The first of what will be a series of assessments of the country’s fisheries found that Northeast marine life will respond poorly to ongoing man-made climate, although some species will be resilient.
The National Oceanic and Atmospheric Administration study, published Wednesday in PLOS ONE, examined 82 species in the Northeast Shelf, which ranges from Cape Hateras in North Carolina through the Gulf of Maine along the Atlantic Ocean. The study ranked the vulnerability of marine life to ongoing ocean warming, an endeavor NOAA is doing for the first time through new methodology that combines ocean conditions, the latest climate models, species characteristics, and NOAA expert analysis.
“More than half of the species which we assessed are likely to get negatively impacted by climate change,” said Jon Hare, lead author and a NOAA oceanographer, in an interview with ThinkProgress.
Researchers defined vulnerability as the risk of a species changing its distribution and its capacity to reproduce. They then ranked species under four categories of vulnerability: low, moderate, high, and very high. The evaluation included all commercially managed fish and invertebrate species living in the Northeast Shelf, a large number of recreational marine fish species, all marine fish species listed or under consideration for listing on the federal Endangered Species Act, and ecologically important marine species.
Scientists found that many of the iconic species of the region — like the Atlantic Sea Scallop, the Atlantic Cod, and Atlantic Mackerel — are highly vulnerable to global warming.
“In many cases it’s not a nice picture,” Hare said of an ecosystem that producesbillions of dollars through commercial and recreational activities.
He noted, too, that some species will benefit from climate change. “It’s not all negative. It’s not all positive,” said Hare. “Like everything, it’s complicated.” About 17 percent of species assessed are likely to benefit from the changing climate, according to the study.
NOAA’s study, formally known as the Northeast Climate Vulnerability Assessment, is the first in a series of similar evaluations planned for fisheries around the country. The agency says climate change vulnerability assessments of U.S. fisheries are a priority for NOAA’s Fisheries Climate Science Strategy. The strategy aims to provide decision-makers with the information to mitigate and build resilience against climate change impacts.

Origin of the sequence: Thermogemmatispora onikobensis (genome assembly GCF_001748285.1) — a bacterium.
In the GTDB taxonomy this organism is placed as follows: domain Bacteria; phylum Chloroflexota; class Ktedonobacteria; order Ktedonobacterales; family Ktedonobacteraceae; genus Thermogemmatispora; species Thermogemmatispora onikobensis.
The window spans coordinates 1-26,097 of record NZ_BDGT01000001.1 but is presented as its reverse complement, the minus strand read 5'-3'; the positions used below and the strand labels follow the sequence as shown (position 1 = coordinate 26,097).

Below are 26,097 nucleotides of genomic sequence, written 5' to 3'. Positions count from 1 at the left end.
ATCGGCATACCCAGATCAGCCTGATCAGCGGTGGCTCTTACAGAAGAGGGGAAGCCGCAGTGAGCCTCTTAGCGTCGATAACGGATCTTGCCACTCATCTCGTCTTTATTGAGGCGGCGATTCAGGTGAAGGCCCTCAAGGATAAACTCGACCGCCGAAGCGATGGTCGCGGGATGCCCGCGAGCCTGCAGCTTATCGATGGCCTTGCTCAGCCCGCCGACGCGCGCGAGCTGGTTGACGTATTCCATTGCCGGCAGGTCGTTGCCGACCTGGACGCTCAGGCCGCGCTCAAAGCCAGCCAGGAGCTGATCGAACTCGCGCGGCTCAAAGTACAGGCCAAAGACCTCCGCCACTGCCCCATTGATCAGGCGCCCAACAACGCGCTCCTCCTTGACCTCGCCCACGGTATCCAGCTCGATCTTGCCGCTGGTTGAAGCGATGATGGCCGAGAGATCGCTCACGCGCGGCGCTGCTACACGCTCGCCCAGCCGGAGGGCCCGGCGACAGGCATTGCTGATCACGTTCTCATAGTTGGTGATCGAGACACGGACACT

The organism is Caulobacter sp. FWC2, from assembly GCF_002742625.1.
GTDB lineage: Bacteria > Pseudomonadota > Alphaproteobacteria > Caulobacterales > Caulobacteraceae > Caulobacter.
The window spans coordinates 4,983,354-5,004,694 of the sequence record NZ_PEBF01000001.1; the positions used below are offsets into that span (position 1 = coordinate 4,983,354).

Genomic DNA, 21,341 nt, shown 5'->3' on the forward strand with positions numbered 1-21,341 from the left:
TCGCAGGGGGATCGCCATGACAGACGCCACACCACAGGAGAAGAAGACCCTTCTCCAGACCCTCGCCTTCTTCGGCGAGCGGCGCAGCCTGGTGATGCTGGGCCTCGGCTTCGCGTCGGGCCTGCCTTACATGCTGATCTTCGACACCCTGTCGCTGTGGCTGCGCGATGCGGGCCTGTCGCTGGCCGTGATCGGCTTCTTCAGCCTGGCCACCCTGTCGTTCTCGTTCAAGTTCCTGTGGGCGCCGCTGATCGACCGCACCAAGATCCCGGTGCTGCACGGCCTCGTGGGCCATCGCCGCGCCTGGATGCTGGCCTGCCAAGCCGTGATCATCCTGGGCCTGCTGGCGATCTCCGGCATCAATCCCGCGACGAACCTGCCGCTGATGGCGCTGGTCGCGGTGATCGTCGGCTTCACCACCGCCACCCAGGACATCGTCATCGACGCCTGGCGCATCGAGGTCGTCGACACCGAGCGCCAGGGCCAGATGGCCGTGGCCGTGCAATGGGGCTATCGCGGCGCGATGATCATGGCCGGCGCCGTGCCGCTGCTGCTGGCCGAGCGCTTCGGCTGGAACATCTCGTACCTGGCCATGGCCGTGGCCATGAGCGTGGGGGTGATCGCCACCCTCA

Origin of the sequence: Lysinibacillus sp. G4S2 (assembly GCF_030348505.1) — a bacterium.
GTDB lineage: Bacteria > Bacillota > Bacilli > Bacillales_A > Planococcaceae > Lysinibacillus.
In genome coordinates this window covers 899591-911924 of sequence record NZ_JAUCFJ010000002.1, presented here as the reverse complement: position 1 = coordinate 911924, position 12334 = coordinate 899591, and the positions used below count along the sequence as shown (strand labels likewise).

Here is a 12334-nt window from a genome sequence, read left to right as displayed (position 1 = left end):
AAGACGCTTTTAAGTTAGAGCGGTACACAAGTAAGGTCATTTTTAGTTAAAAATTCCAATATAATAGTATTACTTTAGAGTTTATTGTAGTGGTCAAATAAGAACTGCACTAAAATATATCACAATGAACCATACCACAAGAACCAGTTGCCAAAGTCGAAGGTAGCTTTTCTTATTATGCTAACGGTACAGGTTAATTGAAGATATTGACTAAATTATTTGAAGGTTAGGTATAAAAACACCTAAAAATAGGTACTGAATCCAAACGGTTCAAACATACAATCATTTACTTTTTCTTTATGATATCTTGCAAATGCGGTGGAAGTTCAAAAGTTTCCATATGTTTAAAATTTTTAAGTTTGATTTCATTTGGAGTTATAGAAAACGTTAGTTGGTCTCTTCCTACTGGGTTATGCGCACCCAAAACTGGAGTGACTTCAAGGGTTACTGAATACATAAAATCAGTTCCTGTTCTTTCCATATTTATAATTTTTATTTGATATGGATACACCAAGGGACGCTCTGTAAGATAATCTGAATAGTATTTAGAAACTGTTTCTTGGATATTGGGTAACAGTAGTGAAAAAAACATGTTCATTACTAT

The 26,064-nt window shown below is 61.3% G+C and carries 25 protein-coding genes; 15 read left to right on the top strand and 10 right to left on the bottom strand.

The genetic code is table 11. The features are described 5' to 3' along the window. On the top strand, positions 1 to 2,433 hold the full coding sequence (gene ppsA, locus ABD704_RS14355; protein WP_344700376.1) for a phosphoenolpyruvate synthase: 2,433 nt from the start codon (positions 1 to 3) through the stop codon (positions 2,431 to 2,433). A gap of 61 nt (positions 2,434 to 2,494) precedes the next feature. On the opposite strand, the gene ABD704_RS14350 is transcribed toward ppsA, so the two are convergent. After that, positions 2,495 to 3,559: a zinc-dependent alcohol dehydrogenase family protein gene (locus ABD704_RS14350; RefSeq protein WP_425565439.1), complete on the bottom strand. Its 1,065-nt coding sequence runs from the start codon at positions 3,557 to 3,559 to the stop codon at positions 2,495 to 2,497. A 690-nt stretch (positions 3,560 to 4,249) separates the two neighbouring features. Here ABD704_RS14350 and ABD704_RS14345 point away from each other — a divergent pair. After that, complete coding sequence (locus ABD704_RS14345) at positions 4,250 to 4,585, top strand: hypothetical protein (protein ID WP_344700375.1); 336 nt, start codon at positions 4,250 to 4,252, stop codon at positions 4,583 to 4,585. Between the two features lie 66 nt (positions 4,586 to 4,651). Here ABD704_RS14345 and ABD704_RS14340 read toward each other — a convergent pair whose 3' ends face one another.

And with warming continuing, there is much at risk for animals and communities alike. Fisheries generate about $200 billion in sales and support 1.7 million jobs each year, according to NOAA. Benefits are not just economical. Coastal habitats also defend communities from storms and inundations.
NOAA said similar assessments are underway for the Bering Sea and the so-called California Current Ecosystems. These studies are happening at a pivotal time for that region, as bird die-offs have been reported for several months. One theory is that the state of fisheries may be playing a role in these die-offs.
“This work will help us better account for the effects of warming waters on our fishery species in stock assessments and when developing fishery management measures,” Hare said.
And learning to cope with climate change is crucial, researchers reached by ThinkProgress said, since oceans are already warming and effects on marine life aren’t fully understood. The waters of the Northeast Shelf, for instance, are showing a disproportionate amount of warming when compared with other U.S. waters, said Michael Alexander, one of the study’s authors and a meteorologist at NOAA.
Yet this warming trend is expected for all oceans. “Different [climate] models all show that by the second half of this century, basically the oceans will be warmer than … they ever have been before, and just stay that warm,” said Alexander.
The drastic warming that Alexander and most in the scientific community attribute to man-made climate change means big problems for marine ecology and the communities that depend on the future of the sea. “We have significant challenges ahead of us with regards to fisheries management,” Hare said.